7 Things You’re Doing Wrong on Pinterest

From Inc.

“If your brand isn’t on Pinterest, you’re getting left behind!” “Pinterest drives more sales than Facebook!” Advice like this, from consultants, social media experts, and–yes–websites like this one have a lot of truth to them. But they’ve pushed some small companies into jumping into Pinterest without taking the time to think things through. And that’s led to a lot of mistakes, according to Debba Haupert, channel director at the social media marketing firm Collective Bias, and creator of the blogGirlfriendology.

Here are the seven biggest mistakes she sees companies making when they use Pinterest:

1. Starting out without a strategy.

“We have to be on Pinterest because everyone else is!” isn’t a strategy. And if you don’t have a strategy, you may be wasting time, Haupert warns. “Know your keywords and use them in profiles, pins, and boards,” she says. “Know the categories where your customers will find you. You have to put some thought into it before you jump in.”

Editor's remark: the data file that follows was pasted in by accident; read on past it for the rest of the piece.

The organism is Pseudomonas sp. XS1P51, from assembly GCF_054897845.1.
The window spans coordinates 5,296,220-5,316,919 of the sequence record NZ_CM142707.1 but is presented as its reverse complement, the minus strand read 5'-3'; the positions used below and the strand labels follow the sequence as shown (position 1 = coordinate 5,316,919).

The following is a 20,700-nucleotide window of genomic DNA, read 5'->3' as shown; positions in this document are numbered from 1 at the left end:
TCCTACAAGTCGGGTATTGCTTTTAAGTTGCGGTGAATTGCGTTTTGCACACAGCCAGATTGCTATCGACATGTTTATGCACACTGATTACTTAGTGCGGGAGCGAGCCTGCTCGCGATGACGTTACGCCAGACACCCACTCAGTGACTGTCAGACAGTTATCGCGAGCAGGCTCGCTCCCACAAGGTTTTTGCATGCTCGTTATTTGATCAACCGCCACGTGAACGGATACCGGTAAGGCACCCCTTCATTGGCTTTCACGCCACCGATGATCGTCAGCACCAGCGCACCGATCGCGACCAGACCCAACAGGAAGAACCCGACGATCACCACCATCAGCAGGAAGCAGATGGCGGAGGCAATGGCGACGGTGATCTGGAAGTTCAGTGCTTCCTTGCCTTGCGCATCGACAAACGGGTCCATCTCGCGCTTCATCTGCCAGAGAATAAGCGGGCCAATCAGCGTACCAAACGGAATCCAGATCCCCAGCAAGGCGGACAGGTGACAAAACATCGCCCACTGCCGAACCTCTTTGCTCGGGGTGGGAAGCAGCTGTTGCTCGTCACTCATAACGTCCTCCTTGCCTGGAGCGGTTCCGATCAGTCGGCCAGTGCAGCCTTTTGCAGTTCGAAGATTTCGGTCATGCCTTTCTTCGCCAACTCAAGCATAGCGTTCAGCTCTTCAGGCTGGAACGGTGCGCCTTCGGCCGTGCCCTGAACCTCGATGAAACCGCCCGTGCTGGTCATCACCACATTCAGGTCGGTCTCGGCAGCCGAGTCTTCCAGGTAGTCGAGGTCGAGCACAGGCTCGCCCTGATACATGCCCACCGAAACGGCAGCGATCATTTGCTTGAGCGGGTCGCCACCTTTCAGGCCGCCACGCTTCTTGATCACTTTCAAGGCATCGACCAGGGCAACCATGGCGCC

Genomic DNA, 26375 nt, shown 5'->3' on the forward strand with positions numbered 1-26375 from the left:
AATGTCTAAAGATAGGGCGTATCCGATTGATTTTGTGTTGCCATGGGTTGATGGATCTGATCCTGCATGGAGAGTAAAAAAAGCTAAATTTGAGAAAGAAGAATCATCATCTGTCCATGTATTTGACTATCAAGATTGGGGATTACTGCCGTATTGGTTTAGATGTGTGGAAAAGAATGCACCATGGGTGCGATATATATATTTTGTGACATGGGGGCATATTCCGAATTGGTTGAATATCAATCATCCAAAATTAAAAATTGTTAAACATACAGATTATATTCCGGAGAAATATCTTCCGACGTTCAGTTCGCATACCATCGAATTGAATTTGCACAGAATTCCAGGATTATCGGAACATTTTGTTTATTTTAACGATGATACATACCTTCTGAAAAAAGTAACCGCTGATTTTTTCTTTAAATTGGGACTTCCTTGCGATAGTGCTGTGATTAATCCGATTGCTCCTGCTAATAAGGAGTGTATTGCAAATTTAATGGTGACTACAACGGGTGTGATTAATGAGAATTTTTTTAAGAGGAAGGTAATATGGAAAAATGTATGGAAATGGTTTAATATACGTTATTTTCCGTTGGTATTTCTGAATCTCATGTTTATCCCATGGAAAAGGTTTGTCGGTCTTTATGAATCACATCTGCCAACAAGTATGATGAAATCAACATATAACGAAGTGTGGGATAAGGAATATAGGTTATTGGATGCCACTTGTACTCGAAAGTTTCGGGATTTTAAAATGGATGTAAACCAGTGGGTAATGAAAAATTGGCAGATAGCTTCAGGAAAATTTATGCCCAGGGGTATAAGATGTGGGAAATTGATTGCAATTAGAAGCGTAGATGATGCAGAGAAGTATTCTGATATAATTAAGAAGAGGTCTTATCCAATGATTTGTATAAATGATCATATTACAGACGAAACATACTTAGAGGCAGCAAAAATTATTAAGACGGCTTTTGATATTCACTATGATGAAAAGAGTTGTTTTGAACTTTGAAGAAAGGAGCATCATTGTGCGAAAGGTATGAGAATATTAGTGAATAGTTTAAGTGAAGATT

Using lackluster graphics.

Pinterest is image-driven and your pins are competing against professional photography from landscapes to kittens doing cute things. “You can’t be cheap about your photography,” Haupert says. “If you’re going to make the effort and dedicate the budget and hours it takes to be on Pinterest, you have to have engaging, amazing images that will get you noticed and re-pinned.” For instance, she explains, if your product is a vacuum cleaner, don’t just post shots of your product. Post a before-and-after image of a carpet after it removed a stain. Pinterest users with stains on their own carpets will take notice. Another option is to skip the photography and create interesting graphics with text or charts, she adds.

Being boring.

Brands become boring if they appear overly corporate, Haupert explains. “Legal worries have scared some companies away from pinning stuff. That’s too bad because nobody will follow them if all they’re pinning is their catalogue or images from their website. I’ll just go to the catalogue or the website if I want to see that stuff.” If this is you, she suggests adding a line to your bio explaining that your pins are merely intended to share what you find interesting, not necessarily endorse it.

Continue reading the rest of the story on Inc.